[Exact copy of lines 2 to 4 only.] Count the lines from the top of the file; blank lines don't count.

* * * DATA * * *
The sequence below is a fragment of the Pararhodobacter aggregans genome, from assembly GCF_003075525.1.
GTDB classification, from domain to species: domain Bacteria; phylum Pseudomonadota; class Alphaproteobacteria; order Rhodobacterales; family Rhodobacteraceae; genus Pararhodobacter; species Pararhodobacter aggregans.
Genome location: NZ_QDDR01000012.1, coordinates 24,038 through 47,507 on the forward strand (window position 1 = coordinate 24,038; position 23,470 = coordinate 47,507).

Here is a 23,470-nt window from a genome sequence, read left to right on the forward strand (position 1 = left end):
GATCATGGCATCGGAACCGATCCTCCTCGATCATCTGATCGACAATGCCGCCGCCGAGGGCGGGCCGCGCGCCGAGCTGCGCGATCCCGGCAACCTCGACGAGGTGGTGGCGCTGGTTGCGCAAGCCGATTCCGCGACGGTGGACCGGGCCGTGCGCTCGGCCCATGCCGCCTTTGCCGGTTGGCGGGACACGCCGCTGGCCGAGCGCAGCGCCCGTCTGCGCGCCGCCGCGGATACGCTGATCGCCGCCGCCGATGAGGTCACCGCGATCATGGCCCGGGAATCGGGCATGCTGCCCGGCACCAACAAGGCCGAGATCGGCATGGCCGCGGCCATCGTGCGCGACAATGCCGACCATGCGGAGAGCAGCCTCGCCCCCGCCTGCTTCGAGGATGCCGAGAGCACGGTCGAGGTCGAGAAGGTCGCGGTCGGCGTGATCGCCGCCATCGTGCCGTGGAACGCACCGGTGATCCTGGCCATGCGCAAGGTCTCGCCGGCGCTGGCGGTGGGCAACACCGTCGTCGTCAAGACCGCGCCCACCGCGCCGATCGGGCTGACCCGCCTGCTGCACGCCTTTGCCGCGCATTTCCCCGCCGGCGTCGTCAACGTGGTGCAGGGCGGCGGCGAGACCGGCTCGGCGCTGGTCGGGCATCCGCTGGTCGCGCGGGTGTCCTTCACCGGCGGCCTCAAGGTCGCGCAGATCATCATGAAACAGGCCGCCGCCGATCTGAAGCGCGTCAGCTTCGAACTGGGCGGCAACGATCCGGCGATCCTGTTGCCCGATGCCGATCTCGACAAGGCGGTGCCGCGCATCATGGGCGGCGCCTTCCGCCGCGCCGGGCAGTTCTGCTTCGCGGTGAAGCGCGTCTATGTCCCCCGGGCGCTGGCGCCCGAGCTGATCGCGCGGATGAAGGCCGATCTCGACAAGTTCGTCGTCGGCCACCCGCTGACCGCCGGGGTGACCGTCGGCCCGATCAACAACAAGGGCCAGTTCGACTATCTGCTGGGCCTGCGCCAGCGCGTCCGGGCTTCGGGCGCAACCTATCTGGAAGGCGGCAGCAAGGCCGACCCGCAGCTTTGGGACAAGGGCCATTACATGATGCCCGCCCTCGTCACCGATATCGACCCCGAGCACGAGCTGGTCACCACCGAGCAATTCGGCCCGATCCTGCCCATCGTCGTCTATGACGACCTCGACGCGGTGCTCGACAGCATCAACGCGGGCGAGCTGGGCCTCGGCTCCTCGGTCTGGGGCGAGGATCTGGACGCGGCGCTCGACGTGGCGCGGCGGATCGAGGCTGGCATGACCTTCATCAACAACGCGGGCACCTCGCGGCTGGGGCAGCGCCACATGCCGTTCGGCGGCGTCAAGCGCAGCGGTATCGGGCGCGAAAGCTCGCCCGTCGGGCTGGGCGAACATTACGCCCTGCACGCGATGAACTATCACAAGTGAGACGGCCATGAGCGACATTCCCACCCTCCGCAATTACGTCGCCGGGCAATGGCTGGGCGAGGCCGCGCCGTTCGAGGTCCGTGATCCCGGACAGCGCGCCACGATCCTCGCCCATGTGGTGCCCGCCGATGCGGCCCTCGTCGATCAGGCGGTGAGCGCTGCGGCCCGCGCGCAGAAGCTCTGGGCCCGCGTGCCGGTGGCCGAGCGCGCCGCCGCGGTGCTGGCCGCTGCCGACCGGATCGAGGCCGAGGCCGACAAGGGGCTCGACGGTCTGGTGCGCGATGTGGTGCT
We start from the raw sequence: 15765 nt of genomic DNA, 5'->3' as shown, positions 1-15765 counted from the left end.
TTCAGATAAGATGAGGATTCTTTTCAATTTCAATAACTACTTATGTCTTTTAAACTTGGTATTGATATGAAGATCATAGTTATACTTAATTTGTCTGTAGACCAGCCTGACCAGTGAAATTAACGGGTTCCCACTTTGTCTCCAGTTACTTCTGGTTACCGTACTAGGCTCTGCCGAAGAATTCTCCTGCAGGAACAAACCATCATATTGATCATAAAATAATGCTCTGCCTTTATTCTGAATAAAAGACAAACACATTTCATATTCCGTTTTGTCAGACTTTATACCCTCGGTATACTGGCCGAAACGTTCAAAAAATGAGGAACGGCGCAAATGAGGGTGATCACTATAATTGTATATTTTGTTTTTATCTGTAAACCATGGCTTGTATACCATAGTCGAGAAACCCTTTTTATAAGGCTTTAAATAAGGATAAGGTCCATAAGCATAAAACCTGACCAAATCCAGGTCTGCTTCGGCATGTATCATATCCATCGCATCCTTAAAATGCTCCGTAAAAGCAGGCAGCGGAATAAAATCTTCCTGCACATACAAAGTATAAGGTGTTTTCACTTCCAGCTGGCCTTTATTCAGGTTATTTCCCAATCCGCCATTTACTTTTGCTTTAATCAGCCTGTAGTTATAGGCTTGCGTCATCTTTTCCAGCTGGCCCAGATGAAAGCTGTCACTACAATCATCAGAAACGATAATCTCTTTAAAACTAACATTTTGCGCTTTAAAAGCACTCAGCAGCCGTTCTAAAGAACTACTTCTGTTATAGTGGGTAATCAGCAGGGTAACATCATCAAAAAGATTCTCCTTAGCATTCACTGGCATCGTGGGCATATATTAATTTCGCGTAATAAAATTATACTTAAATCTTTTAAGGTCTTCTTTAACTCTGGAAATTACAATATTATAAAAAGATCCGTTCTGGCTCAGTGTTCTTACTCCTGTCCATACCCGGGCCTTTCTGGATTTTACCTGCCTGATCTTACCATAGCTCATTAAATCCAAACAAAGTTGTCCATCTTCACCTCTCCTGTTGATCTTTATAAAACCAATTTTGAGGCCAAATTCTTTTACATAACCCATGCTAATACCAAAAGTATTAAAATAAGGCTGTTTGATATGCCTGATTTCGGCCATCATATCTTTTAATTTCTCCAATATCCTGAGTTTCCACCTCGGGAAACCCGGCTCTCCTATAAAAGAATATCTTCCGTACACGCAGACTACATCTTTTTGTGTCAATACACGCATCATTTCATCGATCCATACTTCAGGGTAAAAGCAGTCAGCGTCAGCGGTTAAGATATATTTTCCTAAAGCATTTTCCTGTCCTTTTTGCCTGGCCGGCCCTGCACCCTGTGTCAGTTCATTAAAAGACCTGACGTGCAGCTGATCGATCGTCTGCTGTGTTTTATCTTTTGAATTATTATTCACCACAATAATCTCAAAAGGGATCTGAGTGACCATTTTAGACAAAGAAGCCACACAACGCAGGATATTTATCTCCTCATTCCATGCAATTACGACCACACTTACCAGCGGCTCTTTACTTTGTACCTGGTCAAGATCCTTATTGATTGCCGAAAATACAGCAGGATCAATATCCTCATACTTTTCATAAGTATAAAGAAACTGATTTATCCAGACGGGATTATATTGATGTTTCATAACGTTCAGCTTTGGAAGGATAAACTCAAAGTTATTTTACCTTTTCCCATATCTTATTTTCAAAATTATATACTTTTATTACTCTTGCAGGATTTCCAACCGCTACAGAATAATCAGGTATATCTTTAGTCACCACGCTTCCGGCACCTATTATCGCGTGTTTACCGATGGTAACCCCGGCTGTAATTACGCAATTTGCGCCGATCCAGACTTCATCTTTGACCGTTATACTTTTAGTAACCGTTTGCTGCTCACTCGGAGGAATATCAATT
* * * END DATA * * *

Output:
GTDB classification, from domain to species: domain Bacteria; phylum Pseudomonadota; class Alphaproteobacteria; order Rhodobacterales; family Rhodobacteraceae; genus Pararhodobacter; species Pararhodobacter aggregans.
Genome location: NZ_QDDR01000012.1, coordinates 24,038 through 47,507 on the forward strand (window position 1 = coordinate 24,038; position 23,470 = coordinate 47,507).

Here is a 23,470-nt window from a genome sequence, read left to right on the forward strand (position 1 = left end):